Thursday, December 21, 2017

Brazoria National Wildlife Refuge, 12/17/2017

The Texas Mid-Coast National Wildlife Complex consists of three wildlife refuges: Brazoria, San Barnard, and Big Boggy. Today we visited Brazoria, about an hour drive from Jamaica Beach, TX. It preserves one of the last coastal prairies in Texas as well as salt and freshwater marshes, that are home to over 400 species of wildlife. Visitors come to the refuge for birdwatching, hiking, and fishing. 

As we entered the grounds of the refuge, we came upon this group of birds: roseate spoonbills, ibises, egrets, and herons. 

We stopped at the Discovery Center to learn more about the refuge and things to do here. 

There are displays about the wildlife in the refuge and information about the hiking trails and auto loop tour

First, though we decided to hike the 1.8 mile Big Slough Trail that begins behind the Discovery Center. The Big Slough is a 20-mile freshwater alluvial stream with slow moving water. A Picnic Shelter provides a great view of the area.

From the boardwalk across the Big Slough we saw this alligator in the water. We were told at the Discovery Center that she has about 20 babies in the area and can usually be seen here.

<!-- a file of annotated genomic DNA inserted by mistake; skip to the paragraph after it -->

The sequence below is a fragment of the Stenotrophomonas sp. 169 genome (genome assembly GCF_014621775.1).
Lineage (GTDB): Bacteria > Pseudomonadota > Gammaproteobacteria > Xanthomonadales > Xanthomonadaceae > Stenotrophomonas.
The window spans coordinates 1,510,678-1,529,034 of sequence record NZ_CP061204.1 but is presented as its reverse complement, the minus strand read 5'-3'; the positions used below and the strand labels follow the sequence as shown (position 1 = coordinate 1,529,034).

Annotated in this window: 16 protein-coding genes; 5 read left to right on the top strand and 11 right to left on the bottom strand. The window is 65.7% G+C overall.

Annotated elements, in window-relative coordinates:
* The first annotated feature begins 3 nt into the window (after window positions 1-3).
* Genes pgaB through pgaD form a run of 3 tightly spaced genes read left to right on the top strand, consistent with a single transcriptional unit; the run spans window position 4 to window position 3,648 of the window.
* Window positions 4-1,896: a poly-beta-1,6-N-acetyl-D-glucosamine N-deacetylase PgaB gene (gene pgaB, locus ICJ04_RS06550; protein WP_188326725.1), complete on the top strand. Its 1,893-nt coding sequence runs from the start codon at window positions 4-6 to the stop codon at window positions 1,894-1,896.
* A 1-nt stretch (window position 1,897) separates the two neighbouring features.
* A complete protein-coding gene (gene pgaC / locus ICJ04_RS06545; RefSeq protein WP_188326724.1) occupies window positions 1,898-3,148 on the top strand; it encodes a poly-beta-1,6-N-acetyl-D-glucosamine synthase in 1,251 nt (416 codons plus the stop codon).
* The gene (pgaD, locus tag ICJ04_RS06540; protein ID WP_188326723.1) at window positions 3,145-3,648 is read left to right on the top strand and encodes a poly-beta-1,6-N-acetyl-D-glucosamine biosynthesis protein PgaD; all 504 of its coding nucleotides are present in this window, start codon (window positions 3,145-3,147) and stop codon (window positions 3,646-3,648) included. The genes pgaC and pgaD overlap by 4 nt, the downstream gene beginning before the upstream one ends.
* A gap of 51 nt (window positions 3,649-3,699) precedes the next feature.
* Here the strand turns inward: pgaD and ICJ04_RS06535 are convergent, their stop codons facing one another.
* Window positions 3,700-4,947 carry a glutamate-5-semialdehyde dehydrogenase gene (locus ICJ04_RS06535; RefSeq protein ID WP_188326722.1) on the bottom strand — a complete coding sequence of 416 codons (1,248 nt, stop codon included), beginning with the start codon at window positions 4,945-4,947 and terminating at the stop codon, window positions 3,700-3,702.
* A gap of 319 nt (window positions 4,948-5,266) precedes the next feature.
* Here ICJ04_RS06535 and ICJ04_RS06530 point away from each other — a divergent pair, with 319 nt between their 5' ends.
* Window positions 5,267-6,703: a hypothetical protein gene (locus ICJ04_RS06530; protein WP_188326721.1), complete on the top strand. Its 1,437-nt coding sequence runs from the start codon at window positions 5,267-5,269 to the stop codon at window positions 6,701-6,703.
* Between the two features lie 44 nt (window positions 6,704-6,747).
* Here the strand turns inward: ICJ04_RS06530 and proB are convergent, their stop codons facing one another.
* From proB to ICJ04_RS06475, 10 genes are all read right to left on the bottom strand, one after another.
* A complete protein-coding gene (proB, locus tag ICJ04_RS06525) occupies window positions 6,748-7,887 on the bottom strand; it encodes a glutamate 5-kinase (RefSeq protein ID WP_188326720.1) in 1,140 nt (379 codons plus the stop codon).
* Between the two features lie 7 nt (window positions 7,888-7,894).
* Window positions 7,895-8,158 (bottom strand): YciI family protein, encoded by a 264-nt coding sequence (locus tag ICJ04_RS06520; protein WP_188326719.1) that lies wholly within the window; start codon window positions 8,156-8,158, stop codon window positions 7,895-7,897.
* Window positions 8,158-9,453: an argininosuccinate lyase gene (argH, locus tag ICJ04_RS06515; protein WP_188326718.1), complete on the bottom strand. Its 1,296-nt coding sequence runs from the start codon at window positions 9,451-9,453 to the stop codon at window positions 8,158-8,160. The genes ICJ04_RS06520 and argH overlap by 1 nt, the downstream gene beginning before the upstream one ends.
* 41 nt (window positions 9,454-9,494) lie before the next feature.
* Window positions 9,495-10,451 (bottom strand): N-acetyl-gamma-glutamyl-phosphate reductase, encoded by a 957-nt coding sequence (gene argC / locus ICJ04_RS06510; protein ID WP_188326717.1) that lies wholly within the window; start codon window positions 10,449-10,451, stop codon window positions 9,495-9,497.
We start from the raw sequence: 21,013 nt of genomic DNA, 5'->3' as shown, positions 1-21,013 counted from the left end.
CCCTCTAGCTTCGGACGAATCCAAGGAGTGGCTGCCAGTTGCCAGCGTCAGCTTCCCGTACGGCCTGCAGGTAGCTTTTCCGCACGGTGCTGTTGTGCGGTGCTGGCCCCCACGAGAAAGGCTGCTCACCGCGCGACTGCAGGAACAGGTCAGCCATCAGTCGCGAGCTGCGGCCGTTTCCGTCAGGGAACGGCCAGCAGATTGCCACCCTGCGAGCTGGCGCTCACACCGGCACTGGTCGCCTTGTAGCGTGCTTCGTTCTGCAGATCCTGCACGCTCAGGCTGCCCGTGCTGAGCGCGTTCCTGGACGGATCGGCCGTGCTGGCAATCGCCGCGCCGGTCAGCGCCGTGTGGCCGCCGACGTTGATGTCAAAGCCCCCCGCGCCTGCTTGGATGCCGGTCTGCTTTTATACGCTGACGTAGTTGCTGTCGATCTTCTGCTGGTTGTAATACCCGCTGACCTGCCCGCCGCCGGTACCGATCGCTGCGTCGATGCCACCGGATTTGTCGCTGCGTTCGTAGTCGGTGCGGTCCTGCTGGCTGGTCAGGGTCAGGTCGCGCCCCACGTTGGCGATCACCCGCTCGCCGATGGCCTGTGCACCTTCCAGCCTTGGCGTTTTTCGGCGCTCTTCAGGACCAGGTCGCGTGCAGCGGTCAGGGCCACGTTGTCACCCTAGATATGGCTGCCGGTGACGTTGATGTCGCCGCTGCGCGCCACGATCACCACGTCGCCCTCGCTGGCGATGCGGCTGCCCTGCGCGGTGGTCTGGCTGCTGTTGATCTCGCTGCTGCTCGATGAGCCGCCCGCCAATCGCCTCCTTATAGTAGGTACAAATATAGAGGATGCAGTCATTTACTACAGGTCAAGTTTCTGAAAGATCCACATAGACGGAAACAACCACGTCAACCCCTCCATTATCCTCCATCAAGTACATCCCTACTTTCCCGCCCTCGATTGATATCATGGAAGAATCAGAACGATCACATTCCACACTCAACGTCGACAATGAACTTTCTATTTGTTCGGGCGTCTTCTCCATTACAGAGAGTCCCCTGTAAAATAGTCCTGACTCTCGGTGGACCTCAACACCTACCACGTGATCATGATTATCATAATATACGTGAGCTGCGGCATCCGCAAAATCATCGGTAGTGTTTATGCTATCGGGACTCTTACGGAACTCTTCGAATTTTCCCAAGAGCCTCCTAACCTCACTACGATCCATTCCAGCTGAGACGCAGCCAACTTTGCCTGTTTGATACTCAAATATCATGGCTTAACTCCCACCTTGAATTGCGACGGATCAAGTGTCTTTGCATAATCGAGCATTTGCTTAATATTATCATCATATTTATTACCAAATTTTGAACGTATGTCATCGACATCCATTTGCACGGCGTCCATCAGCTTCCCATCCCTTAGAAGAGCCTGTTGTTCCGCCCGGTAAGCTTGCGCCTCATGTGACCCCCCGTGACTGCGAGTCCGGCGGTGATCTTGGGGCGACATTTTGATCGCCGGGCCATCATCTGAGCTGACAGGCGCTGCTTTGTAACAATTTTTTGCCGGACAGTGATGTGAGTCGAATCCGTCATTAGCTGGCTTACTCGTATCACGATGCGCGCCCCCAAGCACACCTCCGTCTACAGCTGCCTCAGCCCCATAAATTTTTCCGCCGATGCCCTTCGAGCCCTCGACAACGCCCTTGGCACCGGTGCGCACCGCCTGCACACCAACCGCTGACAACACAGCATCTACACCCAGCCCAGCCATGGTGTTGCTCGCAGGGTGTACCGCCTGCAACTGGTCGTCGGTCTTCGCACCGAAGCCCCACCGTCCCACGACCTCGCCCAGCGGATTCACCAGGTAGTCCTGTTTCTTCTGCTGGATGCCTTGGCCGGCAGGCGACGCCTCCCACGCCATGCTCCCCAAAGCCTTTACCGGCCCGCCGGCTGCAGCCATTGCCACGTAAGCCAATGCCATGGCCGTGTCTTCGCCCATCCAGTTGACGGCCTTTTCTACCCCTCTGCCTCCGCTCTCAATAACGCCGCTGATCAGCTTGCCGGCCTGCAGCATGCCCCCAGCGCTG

We continued to the trailhead. 

We heard a lot of birds along the trail, but did not see many. Observation decks like the one shown below provide great views of the marshes. 

After returning to the Discovery Center, we started the 7.5-mile Auto Loop Trail. The Discovery Center provides a CD free of charge that is to be returned when you complete the tour. Fourteen stops are marked along the road and corresponding narrative is provided for each stop on the CD. Here is a map of the auto tour.

There are 14 stops on the Auto Loop Trail and we stopped at each. On one side of the road is a fresh water marsh and on the left is a salt water marsh. Much of the freshwater wetland is managed through a complex system of ditches and water control structures to assure a resting place in a nutrient-rich habitat for migrant birds. Below are some of the sights along the route (gravel, well-maintained road). 

Rogers Pond is mixed salt and fresh water. It supports up to 100,000 ducks in the winter and thousands of wading birds. 

Beyond Rogers Pond is the Gulf Intracoastal Waterway. We would not have known it was there except for this large tug boat that we saw in the distance. 

All of the birds in this quiz can be found at Brazoria NWR. How many can you get right?

We stopped at the Cox Lake Trail (.6 mi) that meanders through the salt cedars to the Maddox Monument marking the 1890 home of Roger Thomas Maddox. It was destroyed by hurricanes multiple times, but was finally abandoned after the one in 1915. 

We always love visiting Wildlife Refuges, and Brazoria was no exception. The diversity of bird species here is fantastic. It is also the place to be during Monarch Butterfly migration in the fall (October-November). The refuge grows milkweed (the only food monarchs eat) in a greenhouse and transplant them to support the habitat needed by the Monarchs. An annual migration of Monarchs can span four generations (one butterfly does not make the entire trip), but habitats in wildlife refuges enable them to continue to thrive.